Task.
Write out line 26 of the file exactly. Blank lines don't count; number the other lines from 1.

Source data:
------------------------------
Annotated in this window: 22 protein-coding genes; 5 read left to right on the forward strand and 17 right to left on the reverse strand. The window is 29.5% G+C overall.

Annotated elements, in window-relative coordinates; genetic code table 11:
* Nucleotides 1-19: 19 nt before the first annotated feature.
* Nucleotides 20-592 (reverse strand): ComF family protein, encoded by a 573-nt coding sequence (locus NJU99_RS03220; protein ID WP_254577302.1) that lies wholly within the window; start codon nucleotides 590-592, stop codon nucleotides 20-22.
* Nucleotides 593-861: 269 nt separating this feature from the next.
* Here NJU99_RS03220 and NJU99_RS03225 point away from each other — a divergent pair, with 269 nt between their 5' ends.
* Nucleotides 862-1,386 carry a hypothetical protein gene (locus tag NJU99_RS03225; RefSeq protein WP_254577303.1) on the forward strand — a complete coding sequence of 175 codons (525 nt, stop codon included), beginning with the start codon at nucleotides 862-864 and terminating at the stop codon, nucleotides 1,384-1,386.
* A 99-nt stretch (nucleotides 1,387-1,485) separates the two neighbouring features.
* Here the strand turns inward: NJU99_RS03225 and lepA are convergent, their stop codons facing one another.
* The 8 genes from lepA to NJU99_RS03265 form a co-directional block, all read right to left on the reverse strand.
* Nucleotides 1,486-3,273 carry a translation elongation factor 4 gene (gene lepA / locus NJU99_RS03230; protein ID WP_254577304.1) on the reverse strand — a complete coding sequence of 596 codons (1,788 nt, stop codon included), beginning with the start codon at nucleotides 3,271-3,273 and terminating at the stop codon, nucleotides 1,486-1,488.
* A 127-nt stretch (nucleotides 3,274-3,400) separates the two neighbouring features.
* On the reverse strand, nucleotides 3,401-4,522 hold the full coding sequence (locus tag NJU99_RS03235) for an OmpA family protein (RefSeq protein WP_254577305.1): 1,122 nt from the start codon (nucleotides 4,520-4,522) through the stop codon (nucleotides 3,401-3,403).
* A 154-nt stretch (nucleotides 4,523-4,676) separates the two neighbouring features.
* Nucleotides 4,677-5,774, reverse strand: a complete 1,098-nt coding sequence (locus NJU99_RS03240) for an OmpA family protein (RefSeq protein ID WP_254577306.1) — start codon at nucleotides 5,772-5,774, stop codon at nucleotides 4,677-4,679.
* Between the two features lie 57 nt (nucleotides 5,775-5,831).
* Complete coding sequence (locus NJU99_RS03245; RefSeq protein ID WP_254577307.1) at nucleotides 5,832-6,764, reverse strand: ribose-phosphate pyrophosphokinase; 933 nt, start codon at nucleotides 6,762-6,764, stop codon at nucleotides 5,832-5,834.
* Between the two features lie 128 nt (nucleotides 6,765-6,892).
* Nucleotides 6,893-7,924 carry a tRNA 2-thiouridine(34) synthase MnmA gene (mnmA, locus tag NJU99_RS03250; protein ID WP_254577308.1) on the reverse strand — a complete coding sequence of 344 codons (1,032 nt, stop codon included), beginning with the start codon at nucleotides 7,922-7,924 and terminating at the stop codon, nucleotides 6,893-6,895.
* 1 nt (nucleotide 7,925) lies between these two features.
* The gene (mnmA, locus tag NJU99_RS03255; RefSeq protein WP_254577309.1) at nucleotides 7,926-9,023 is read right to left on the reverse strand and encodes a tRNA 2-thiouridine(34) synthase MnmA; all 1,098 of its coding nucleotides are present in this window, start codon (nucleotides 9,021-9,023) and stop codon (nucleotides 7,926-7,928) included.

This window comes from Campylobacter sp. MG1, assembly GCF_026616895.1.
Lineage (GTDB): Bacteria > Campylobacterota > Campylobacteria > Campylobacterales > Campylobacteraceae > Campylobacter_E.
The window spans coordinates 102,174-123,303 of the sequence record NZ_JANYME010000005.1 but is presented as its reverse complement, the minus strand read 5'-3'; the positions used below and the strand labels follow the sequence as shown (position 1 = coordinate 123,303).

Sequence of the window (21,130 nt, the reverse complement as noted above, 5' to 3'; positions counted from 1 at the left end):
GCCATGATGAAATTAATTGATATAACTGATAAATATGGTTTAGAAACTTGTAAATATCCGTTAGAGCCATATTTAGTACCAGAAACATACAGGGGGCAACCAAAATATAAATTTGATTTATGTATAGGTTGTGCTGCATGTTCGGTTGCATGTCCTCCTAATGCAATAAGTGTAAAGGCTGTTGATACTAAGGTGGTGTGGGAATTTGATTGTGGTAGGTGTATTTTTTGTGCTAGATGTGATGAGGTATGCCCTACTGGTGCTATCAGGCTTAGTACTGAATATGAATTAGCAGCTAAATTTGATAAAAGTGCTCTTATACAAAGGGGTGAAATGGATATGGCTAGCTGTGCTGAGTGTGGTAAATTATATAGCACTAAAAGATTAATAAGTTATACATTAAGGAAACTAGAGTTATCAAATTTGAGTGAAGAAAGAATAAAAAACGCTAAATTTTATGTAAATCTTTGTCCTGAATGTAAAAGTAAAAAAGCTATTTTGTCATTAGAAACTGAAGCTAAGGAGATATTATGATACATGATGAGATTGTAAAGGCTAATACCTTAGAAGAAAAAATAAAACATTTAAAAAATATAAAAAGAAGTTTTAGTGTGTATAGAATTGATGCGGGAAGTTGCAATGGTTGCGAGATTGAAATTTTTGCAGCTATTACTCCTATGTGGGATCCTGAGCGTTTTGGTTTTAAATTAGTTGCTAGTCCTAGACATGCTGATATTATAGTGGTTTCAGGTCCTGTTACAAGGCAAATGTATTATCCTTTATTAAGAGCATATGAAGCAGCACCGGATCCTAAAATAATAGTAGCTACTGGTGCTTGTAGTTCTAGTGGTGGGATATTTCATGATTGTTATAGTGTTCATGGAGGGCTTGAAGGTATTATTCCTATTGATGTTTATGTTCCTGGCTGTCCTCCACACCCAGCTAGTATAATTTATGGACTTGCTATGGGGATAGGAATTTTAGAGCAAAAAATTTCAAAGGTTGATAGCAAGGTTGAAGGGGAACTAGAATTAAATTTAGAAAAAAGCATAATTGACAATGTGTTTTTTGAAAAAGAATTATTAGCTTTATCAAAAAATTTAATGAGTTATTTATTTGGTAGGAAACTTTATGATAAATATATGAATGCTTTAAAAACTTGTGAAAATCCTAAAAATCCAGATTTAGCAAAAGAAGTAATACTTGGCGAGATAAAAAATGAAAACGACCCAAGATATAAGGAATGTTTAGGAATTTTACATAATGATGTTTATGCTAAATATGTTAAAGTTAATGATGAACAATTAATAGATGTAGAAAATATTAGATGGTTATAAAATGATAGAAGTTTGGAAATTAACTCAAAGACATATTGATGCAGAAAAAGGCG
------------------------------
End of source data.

GCCATGATGAAATTAATTGATATAACTGATAAATATGGTTTAGAAACTTGTAAATATCCGTTAGAGCCATATTTAGTACCAGAAACATACAGGGGGCAACCAAAATATAAATTTGATTTATGTATAGGTTGTGCTGCATGTTCGGTTGCATGTCCTCCTAATGCAATAAGTGTAAAGGCTGTTGATACTAAGGTGGTGTGGGAATTTGATTGTGGTAGGTGTATTTTTTGTGCTAGATGTGATGAGGTATGCCCTACTGGTGCTATCAGGCTTAGTACTGAATATGAATTAGCAGCTAAATTTGATAAAAGTGCTCTTATACAAAGGGGTGAAATGGATATGGCTAGCTGTGCTGAGTGTGGTAAATTATATAGCACTAAAAGATTAATAAGTTATACATTAAGGAAACTAGAGTTATCAAATTTGAGTGAAGAAAGAATAAAAAACGCTAAATTTTATGTAAATCTTTGTCCTGAATGTAAAAGTAAAAAAGCTATTTTGTCATTAGAAACTGAAGCTAAGGAGATATTATGATACATGATGAGATTGTAAAGGCTAATACCTTAGAAGAAAAAATAAAACATTTAAAAAATATAAAAAGAAGTTTTAGTGTGTATAGAATTGATGCGGGAAGTTGCAATGGTTGCGAGATTGAAATTTTTGCAGCTATTACTCCTATGTGGGATCCTGAGCGTTTTGGTTTTAAATTAGTTGCTAGTCCTAGACATGCTGATATTATAGTGGTTTCAGGTCCTGTTACAAGGCAAATGTATTATCCTTTATTAAGAGCATATGAAGCAGCACCGGATCCTAAAATAATAGTAGCTACTGGTGCTTGTAGTTCTAGTGGTGGGATATTTCATGATTGTTATAGTGTTCATGGAGGGCTTGAAGGTATTATTCCTATTGATGTTTATGTTCCTGGCTGTCCTCCACACCCAGCTAGTATAATTTATGGACTTGCTATGGGGATAGGAATTTTAGAGCAAAAAATTTCAAAGGTTGATAGCAAGGTTGAAGGGGAACTAGAATTAAATTTAGAAAAAAGCATAATTGACAATGTGTTTTTTGAAAAAGAATTATTAGCTTTATCAAAAAATTTAATGAGTTATTTATTTGGTAGGAAACTTTATGATAAATATATGAATGCTTTAAAAACTTGTGAAAATCCTAAAAATCCAGATTTAGCAAAAGAAGTAATACTTGGCGAGATAAAAAATGAAAACGACCCAAGATATAAGGAATGTTTAGGAATTTTACATAATGATGTTTATGCTAAATATGTTAAAGTTAATGATGAACAATTAATAGATGTAGAAAATATTAGATGGTTATAAAATGATAGAAGTTTGGAAATTAACTCAAAGACATATTGATGCAGAAAAAGGCG